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Blog : Posts tagged with 'Big Brother'

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Pride

In which we cheer!


If there’s one thing I’m proud of so far this year, it’s this:

I didn’t watch a single minute of Big Brother, or any of the associated bobbins. Hurrah!

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Meanwhile, moving on…

In which we’re blown about


The world turns, things change, and another week is over.

Wee Dave seems to be settling in well at the office. We seem to agree on a frightening number of things, many more than I did with Big Dave. The office still hasn’t been blown to bits by the wind, although it came fairly close. The office toilets are jammed up in the attic, spread out across creaking roof-beams, and sitting up there in a heavy gale sounds, I imagine, like riding in a hard-pushed galleon sailing across the Atlantic.

The storm seems to have been blowing everyone’s heads about, upsetting people, breaking things up, putting people on edge. I blame it for all that fraught Big Brother stuff that I’m steadfastly refusing to watch.

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It’s a telly phenomenon

In which we refuse to watch the football


As I said some time ago, I’m going to go my best not to write anything about Big Brother. And so far, I’m doing quite well.

I’m going to do my best not to mention the World Cup, too. As I said yesterday, I don’t care about football at all, myself. Neither does Big Dave, even though if you met him you’d probably expect him to be a supporter.* If there’s one thing both me and Big Dave dislike more than football, though, it’s the assumption that even though we don’t like football we must be interested in the World Cup. We get funny looks just because we don’t give a toss whether England win or lose.

People do seem really surprised if you tell them you don’t care at all about it. Even people who aren’t football supporters, and who would never normally watch football. They say things like: “But it’s the World Cup!”

“Yes, I know! It’s football! I hate football!”

“But England are playing! You’re English! You have to support England! You have to at least watch the England matches.”**

“Um … no, I don’t. It’s football. I hate football. Just because I don’t want to watch football on the telly doesn’t mean I’m suddenly Not Really English.” And at that point they usually give up, and look at me a bit oddly for the rest of the day. They don’t seem to get that I just don’t care about football, any football.

So, I’m not going to watch it, or write about it. The only thing that will get me to watch England playing in it, is if somebody ties me up in front of the telly so I can’t get away from it. A cruel torture indeed.

* he would fit right into the traditional football-supporting demographic without too much trouble – especially if, like me, you only saw him in a shirt and tie at work, so didn’t realise that he doesn’t wear sportswear at home.

** all, ooh, three of them.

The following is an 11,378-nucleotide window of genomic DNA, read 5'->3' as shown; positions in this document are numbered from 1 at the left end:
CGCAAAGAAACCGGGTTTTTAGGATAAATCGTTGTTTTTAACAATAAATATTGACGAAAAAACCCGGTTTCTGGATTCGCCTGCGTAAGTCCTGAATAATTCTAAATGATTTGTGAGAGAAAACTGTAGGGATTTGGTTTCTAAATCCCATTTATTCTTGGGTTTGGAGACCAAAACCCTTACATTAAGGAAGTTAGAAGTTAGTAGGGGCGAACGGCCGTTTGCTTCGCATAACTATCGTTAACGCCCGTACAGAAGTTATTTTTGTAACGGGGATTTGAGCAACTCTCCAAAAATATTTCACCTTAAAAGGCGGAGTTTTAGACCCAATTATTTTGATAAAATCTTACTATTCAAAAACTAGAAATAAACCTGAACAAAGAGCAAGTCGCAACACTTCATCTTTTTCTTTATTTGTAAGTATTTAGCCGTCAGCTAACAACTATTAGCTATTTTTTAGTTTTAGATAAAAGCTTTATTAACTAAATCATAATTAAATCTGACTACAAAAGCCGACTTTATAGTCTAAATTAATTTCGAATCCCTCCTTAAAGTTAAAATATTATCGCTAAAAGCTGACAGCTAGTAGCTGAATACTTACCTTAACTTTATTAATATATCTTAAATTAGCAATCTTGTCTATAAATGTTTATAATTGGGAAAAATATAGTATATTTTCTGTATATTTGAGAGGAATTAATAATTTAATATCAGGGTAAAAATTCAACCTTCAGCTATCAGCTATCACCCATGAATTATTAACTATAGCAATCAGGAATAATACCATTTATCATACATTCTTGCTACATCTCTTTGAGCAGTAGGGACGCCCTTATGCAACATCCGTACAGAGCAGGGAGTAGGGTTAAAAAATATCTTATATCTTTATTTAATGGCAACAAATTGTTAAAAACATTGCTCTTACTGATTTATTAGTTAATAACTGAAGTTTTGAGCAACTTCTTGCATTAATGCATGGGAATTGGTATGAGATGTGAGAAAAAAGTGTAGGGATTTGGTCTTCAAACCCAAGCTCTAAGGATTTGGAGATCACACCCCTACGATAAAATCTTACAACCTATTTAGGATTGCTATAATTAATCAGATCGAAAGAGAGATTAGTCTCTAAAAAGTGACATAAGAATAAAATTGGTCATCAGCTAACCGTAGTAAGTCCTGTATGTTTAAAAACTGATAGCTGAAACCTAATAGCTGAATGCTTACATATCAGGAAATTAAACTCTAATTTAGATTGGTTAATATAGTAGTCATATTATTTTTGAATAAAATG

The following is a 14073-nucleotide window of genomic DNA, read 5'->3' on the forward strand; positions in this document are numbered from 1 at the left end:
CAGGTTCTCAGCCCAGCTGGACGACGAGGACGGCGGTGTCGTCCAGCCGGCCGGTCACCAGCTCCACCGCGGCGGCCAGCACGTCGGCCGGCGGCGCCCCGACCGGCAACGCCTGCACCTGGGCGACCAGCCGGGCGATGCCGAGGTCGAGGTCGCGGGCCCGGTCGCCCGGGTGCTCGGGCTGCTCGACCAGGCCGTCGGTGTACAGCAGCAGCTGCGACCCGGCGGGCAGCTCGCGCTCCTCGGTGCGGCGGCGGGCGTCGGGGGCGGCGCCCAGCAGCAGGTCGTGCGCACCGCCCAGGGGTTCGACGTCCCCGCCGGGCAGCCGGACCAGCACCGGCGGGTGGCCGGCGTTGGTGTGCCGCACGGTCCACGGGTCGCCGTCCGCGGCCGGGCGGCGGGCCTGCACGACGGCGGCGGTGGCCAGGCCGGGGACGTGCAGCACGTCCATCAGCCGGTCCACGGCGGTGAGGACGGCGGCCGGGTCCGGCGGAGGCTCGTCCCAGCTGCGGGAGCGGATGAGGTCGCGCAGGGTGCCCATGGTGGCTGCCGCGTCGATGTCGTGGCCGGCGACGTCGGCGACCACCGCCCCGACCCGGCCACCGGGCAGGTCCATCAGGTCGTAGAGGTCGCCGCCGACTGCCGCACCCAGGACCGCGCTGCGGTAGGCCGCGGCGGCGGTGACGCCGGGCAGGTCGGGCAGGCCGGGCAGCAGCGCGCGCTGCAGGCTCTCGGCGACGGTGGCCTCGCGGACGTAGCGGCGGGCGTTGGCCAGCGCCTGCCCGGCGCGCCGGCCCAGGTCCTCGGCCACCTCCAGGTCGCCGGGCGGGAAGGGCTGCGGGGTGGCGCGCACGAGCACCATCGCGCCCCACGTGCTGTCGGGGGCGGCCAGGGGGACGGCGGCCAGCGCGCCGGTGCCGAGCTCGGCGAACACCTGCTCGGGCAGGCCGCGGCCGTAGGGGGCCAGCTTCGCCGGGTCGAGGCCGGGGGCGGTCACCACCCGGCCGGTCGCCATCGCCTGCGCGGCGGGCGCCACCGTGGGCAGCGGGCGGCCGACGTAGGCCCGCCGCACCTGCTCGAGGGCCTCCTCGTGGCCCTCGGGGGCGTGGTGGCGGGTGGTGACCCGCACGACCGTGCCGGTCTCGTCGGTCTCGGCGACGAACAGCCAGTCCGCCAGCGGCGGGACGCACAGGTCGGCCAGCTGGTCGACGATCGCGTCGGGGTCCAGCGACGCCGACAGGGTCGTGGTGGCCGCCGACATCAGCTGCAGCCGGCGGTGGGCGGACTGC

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Watching you

In which FP fails to keep a resolution


I tried to make a promise to myself, a couple of weeks ago, not to watch Big Brother this year.

By God, I wish I’d stuck to it. They’re frightening. And that’s all I’m going to say.

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Contestant

In which we look up some rules


Lots of controversy in the news at the moment about George Galloway, the far-left MP currently competing on Big Brother. The Guardian tried hard to find out who was dealing with constituents’ issues whilst George is busy being on the telly,* but could only get hold of his PR agent, who said she couldn’t really help.

Given that whilst he’s on Big Brother he can’t really be carrying out his day job of attending to Parliamentary business, I wondered if there’s anything in the parliamentary rules that specifically says you have to be available and contactable. The MPs’ Code of Conduct says:

Holders of public office should not place themselves under any financial or other obligation to outside individuals or organisations that might influence them in the performance of their official duties.

However, I’m not sure if this covers Mr Galloway’s antics. For one thing, although I’d think he could hardly be carrying out any official duties at the moment, “prevent” is hardly the same as “influence”. Moreover, this isn’t actually a rule. It’s merely a General Principle, which “will be taken into consideration when any complaint is received of breaches of the provisions in other sections of the Code.”

The only rule in the Code which might be cover “going on a game show for up to three weeks” is “bringing the House into disrepute”. Which, of course, is a catch-all clause which could cover virtually anything; it’s entirely down to the Standards and Privileges Committee‘s opinion. It seems that, as far as the letter of the law is concerned, there’s no problem with what Galloway is doing.**

* and is out of contact with the outside world, of course.

** and I have no idea of who to complain to if there was.

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